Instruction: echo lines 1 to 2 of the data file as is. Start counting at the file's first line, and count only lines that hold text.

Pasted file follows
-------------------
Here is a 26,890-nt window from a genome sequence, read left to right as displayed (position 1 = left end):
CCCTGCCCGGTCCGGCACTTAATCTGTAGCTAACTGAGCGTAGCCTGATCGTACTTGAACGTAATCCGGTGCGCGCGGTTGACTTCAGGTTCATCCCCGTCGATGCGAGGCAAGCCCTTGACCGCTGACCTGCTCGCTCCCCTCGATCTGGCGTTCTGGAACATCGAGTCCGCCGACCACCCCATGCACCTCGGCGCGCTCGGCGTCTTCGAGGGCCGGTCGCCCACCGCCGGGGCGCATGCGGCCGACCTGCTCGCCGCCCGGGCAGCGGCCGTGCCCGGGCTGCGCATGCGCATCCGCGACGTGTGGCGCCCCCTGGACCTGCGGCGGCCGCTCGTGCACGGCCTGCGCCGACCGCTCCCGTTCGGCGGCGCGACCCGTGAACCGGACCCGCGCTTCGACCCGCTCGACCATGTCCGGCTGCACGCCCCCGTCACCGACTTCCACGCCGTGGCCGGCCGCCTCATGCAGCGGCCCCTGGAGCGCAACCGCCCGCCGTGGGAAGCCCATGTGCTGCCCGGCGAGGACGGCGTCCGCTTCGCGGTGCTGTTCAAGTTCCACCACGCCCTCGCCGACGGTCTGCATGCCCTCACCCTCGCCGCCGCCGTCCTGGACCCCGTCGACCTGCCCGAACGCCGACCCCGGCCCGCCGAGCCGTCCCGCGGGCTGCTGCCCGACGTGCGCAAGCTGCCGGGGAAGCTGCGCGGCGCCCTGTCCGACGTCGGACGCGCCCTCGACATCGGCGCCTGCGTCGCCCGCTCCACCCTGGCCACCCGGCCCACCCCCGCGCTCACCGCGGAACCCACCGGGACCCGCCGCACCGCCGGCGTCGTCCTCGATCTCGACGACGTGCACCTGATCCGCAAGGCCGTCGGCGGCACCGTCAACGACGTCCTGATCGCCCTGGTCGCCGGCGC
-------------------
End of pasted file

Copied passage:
Here is a 26,890-nt window from a genome sequence, read left to right as displayed (position 1 = left end):
CCCTGCCCGGTCCGGCACTTAATCTGTAGCTAACTGAGCGTAGCCTGATCGTACTTGAACGTAATCCGGTGCGCGCGGTTGACTTCAGGTTCATCCCCGTCGATGCGAGGCAAGCCCTTGACCGCTGACCTGCTCGCTCCCCTCGATCTGGCGTTCTGGAACATCGAGTCCGCCGACCACCCCATGCACCTCGGCGCGCTCGGCGTCTTCGAGGGCCGGTCGCCCACCGCCGGGGCGCATGCGGCCGACCTGCTCGCCGCCCGGGCAGCGGCCGTGCCCGGGCTGCGCATGCGCATCCGCGACGTGTGGCGCCCCCTGGACCTGCGGCGGCCGCTCGTGCACGGCCTGCGCCGACCGCTCCCGTTCGGCGGCGCGACCCGTGAACCGGACCCGCGCTTCGACCCGCTCGACCATGTCCGGCTGCACGCCCCCGTCACCGACTTCCACGCCGTGGCCGGCCGCCTCATGCAGCGGCCCCTGGAGCGCAACCGCCCGCCGTGGGAAGCCCATGTGCTGCCCGGCGAGGACGGCGTCCGCTTCGCGGTGCTGTTCAAGTTCCACCACGCCCTCGCCGACGGTCTGCATGCCCTCACCCTCGCCGCCGCCGTCCTGGACCCCGTCGACCTGCCCGAACGCCGACCCCGGCCCGCCGAGCCGTCCCGCGGGCTGCTGCCCGACGTGCGCAAGCTGCCGGGGAAGCTGCGCGGCGCCCTGTCCGACGTCGGACGCGCCCTCGACATCGGCGCCTGCGTCGCCCGCTCCACCCTGGCCACCCGGCCCACCCCCGCGCTCACCGCGGAACCCACCGGGACCCGCCGCACCGCCGGCGTCGTCCTCGATCTCGACGACGTGCACCTGATCCGCAAGGCCGTCGGCGGCACCGTCAACGACGTCCTGATCGCCCTGGTCGCCGGCGC